• Tsunami Quickens ‘Terminal Decline’ of Northern Japan’s Fishing Industry
  • Most China Aluminum Capacity Lacks State Approval, Business News Reports
  • Corn Seen Topping Wheat on Demand, Raising Tyson's Costs, Helping Syngenta  




THE HEDGEYE DAILY OUTLOOK - daily currency view




  • European markets are closed in observance of the Easter holiday







  • Asian stocks were mixed overnight on earnings concerns and China declined on increased inflation concerns.
  • Japan March corporate services price index +0.4% m/m, (1.2%) y/y.
  • Japan March supermarket comps +0.3% y/y.
  • Hong Kong’s market is closed for a holiday.












Howard Penney

Managing Director

The dollar, less almighty: Big investors see possible long-term currency weakness

Early Look

daily macro intelligence

Relied upon by big institutional and individual investors across the world, this granular morning newsletter distills the latest and most vital market developments and insures that you are always in the know.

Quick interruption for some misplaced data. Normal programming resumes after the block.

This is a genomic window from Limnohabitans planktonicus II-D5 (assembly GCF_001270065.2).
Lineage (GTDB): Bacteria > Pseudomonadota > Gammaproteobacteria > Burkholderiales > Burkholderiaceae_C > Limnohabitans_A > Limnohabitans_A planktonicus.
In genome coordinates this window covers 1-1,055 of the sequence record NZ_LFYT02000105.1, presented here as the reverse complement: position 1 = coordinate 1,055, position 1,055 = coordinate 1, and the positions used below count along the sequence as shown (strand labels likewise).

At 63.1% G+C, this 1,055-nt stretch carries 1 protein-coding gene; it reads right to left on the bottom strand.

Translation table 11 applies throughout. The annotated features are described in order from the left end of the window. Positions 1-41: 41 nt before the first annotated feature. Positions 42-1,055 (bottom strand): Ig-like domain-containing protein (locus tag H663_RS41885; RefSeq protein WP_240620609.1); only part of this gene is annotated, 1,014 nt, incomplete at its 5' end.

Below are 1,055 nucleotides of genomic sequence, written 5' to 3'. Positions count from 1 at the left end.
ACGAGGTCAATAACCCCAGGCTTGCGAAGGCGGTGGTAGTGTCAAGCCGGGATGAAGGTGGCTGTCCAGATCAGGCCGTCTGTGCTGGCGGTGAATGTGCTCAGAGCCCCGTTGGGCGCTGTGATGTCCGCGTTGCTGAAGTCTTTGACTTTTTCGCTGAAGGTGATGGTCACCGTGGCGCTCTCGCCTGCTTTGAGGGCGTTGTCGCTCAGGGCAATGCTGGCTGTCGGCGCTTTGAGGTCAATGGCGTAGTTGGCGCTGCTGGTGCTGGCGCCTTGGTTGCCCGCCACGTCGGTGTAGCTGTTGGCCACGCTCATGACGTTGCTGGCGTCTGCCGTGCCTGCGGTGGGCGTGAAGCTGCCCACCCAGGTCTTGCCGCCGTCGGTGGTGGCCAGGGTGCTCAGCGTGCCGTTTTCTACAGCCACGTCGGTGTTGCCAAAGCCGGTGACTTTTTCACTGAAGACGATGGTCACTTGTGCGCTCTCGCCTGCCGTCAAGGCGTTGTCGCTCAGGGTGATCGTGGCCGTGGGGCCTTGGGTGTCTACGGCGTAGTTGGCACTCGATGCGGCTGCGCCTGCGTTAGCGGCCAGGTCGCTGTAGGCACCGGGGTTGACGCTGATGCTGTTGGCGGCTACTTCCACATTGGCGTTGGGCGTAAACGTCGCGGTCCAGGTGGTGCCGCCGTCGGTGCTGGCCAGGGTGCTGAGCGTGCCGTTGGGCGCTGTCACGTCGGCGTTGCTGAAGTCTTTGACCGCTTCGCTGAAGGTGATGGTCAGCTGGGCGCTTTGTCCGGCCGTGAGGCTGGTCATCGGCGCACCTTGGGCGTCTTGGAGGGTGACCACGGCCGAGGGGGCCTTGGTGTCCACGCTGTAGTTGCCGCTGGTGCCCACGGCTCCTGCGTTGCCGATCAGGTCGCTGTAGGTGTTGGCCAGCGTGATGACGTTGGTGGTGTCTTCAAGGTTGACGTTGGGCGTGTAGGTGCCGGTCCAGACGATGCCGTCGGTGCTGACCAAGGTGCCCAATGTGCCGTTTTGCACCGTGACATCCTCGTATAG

Forget patriotism. Dump the dollar, go long the loonie.


CAKE reported 1Q earnings after the close Wednesday, announcing diluted EPS of $0.34 versus consensus at $0.33 and guidance of $0.29 to $0.33. 


The Cheesecake Factory reported 1Q earnings after the close Wednesday and, while the results were in line or slightly above expectations, the commodity outlook – and the question of company’s ability to pass it along to consumers – is causing uncertainty.  This uncertainty weighed on the stock Thursday as CAKE traded down 3.9%. 


Comparable restaurant sales came in at +1.6%, or +2.4% excluding weather, which implies a sequential increase in two-year average trends of 220 basis points.  The street was expecting comps to come in at +1.2%.  Exiting the quarter, CAKE had +1.4% of price on the menu.  Grand Lux did experience negative comps during the quarter, coming in at -3.8%, but management attributed that weakness to a difficult compare (+4.0%) versus 1Q10 and volatility in sales at the Las Vegas locations.